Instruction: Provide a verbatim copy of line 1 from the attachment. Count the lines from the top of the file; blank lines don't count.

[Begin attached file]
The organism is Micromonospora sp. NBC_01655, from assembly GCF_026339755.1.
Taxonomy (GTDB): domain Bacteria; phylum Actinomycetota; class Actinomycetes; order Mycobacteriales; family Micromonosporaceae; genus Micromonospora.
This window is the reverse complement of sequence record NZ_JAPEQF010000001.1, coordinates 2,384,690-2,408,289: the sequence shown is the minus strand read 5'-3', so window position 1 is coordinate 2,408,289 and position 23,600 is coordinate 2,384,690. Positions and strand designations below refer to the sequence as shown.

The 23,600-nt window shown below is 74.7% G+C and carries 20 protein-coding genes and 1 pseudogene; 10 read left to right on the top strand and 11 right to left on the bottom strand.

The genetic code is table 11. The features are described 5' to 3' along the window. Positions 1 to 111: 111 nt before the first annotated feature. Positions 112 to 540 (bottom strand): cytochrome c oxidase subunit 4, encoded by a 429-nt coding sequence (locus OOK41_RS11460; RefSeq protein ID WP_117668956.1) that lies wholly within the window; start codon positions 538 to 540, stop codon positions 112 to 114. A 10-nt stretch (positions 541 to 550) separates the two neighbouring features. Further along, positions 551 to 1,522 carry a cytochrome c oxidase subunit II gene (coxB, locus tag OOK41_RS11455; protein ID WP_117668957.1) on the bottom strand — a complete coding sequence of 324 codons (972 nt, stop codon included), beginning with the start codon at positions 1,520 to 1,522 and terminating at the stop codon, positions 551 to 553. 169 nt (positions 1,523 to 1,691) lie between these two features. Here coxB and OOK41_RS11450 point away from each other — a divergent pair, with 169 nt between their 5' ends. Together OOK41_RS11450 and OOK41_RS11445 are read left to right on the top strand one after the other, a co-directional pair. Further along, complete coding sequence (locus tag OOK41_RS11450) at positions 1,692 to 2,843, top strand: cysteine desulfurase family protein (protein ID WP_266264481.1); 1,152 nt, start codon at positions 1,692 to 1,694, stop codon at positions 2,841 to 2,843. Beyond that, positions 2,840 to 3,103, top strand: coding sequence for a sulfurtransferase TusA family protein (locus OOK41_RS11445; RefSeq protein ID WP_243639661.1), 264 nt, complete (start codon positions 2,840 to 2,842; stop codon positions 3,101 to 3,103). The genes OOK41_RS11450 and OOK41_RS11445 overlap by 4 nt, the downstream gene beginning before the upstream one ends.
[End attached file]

The organism is Micromonospora sp. NBC_01655, from assembly GCF_026339755.1.